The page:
They don't have time to talk about "The Cousins", because they are too busy executing a single leg squat and touch before and after they squat.

How Blanco and Morano leave the gym after "Arm Day"

4. Improves the Primary Lift - NOW!!!

Contrary to popular believe, most people do not struggle with their primary movements due to a lack of strength.

Rather, most of them fail due to a lack of mobility and / or stability.

Joe Sarno is an absolute beast, but he struggled with the basic body weight squat due to ankle mobility issues and a core that couldn't stabilize properly.

 (For the full story of how he dominated this problem, see Evolution of the Squat.)

By placing the mobility drills immediately before and after the primary lift, the athlete is better able to execute that movement during that training session.

Not tomorrow...

Not next week....

Right Now!!!

The same could be said of anti-rotation / stabilization exercises.

By supersetting a set of plank holds in-between a set of squats, you are prepping your body to properly brace when you have massive weight on your back.

Movement (A) - Plank Holds with a Row

Movement B - Back Squat

5. Build Aerobic Capacity

Did you ever see a guy perform one set of bench, sit down for about 10 minutes, then begin to prep for his next set.

Those guys have a few things in common.
  • Most of them are pretty big.
  • Most of them can move lots of weight.
  • Most of them are out of shape.
Note: If you are not pressing over 450lbs, you have no right to take 10 minutes between sets.

Most of the guys I train are football players.

They cannot afford to wait that long between sets, because they can't wait nearly that long in-between plays.

While I would never advocate turning your strength / power session into a conditioning session, I do believe that adding the mobility drills as a superset slightly bridges the gap between the gym and the field.

By having them constantly moving in the gym, they have a better chance of adapting to a no-huddle offense or a 13 play drive.

At the same time, they do it without the risk of losing power, as the mobility drills will not wear them out the same way true supersets, compound sets, or interval training will.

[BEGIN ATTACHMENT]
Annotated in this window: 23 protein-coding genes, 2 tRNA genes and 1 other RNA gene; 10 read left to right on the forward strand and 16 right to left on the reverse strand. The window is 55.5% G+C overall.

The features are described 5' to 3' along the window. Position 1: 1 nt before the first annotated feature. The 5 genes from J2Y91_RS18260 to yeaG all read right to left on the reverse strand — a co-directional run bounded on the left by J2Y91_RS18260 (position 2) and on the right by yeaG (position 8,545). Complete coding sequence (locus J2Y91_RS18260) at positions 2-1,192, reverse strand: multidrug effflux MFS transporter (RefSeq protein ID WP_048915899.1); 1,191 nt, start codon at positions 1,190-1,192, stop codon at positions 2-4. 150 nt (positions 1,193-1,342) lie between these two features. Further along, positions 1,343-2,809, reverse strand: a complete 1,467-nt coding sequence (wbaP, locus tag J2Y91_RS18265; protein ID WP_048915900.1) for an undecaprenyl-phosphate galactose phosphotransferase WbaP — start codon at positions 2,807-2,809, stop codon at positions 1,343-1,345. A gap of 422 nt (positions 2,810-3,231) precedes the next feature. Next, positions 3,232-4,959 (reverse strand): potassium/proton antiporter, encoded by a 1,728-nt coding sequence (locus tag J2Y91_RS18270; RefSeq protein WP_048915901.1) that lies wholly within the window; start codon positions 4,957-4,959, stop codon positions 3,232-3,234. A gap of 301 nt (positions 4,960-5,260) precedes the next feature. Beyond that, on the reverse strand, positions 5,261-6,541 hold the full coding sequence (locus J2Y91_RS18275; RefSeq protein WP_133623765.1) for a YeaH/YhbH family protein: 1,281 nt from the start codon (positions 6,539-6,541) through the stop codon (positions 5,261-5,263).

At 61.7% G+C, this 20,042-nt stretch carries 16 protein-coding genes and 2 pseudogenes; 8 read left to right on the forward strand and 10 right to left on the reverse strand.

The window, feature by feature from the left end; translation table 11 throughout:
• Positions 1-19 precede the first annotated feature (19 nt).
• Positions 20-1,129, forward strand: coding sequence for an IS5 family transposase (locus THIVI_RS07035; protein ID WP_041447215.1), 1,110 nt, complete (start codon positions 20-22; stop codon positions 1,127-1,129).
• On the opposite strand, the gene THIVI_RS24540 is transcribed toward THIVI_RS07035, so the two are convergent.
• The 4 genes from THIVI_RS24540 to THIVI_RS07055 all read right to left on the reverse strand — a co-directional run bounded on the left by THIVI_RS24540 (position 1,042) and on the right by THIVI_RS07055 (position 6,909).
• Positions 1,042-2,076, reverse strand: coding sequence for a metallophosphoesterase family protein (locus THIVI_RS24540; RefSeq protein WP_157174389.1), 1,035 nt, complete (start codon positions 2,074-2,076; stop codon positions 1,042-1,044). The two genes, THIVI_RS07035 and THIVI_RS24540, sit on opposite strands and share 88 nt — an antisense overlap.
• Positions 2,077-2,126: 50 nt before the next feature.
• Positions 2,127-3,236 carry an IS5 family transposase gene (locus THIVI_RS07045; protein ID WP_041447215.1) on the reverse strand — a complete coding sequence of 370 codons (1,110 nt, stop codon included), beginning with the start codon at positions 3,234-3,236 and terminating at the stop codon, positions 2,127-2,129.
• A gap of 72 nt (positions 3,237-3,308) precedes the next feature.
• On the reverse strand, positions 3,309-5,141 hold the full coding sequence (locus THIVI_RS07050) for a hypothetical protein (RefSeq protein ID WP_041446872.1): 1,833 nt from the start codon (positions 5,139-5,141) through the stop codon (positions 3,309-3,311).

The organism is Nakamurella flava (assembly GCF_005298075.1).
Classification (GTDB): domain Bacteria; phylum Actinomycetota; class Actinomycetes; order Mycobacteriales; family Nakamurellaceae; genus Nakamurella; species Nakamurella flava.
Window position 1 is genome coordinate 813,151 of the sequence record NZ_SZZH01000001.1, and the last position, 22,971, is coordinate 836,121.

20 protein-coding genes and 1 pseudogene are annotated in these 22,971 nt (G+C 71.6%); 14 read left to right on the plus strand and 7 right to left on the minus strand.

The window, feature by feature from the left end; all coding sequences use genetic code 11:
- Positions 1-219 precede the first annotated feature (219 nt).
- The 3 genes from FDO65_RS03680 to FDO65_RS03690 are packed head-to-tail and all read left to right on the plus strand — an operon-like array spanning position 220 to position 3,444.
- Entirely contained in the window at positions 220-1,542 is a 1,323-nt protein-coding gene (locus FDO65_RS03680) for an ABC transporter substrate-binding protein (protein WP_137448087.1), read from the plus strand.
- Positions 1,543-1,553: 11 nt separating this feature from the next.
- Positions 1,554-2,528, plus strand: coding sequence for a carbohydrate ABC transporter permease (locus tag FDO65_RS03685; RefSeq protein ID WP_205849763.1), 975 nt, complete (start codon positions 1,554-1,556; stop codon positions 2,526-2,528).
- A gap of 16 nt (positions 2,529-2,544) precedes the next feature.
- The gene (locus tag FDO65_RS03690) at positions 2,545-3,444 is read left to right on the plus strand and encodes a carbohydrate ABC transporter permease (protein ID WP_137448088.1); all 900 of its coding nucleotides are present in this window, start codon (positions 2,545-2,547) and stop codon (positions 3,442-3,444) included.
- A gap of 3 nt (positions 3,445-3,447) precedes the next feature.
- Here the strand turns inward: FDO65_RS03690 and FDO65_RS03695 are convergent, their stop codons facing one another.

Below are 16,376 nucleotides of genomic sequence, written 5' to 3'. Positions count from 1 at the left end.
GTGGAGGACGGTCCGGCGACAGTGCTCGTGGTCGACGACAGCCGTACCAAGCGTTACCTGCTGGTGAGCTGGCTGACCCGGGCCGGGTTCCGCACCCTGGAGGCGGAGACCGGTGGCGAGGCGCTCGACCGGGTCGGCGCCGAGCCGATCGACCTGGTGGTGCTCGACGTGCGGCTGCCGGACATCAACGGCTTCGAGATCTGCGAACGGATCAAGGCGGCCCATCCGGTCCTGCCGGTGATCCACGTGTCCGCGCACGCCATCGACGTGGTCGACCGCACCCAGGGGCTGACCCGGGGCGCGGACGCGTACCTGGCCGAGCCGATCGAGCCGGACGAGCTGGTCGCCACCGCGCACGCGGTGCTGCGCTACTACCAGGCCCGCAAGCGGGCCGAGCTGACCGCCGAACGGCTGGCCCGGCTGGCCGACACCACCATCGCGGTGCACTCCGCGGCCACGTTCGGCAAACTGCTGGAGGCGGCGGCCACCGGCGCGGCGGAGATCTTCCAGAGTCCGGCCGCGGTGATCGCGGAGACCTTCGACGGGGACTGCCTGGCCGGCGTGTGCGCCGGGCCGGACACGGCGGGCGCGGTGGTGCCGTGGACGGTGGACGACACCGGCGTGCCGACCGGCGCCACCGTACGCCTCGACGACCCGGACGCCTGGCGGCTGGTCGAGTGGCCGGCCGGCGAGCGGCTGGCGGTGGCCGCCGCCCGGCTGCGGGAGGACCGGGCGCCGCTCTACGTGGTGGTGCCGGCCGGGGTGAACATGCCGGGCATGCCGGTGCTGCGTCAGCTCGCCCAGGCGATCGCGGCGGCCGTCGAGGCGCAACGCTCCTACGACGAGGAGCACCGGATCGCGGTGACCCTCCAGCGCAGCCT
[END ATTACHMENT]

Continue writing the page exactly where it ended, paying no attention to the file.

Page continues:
If you want to stay healthy, get lean, and keep making gains in the gym, I highly recommend you superset mobility drills into your program.

If anything, it will keep someone else from talking to you while you are trying to focus on getting better.

Why We "Superset" with Mobility (Part I)

Talk to any meat head in America and they will brag about how they "Superset"* nose breakers with tricep extensions.

While Advanced Training has its fair share of aspiring meat heads, we seldom perform supersets like your typical body builder, juicebag, (fill in the blank of any other name you would call a guy bigger than you at the gym ...)

In our humble world, we "superset" almost all of our movements with mobility or prehab drills.

Here is an actual example of a primary movement coupled with a mobility drill.

Movement (A) - Overhead Squat

Movement B - Wall Ankle Mobilization

As can clearly be seen, the first movement (overhead squat) is compound movement targeting the big muscle groups. The second movement (wall ankle mobilization) is an assistance movement targeting mobility in the ankles.

Now that you have seen an example of what we do, be sure to check out the next post where I talk about why we do it.

*Note: In the fitness world, many trainers would shun you if you used the term "Superset" improperly.
When a meerkat calls a compound set a superset...

A superset is when you move back and forth between exercises that target opposing primary muscle groups. A good example would be performing a preacher curl (for the biceps) and then performing a tricep extension (for the triceps - duh.) 

A compound set is when you move back and forth between exercises that target the same muscle groups. A good example of that would be what I mentioned at the beginning of this post, performing a nose breaker and then immediately moving to a tricep extension (both of which target the triceps).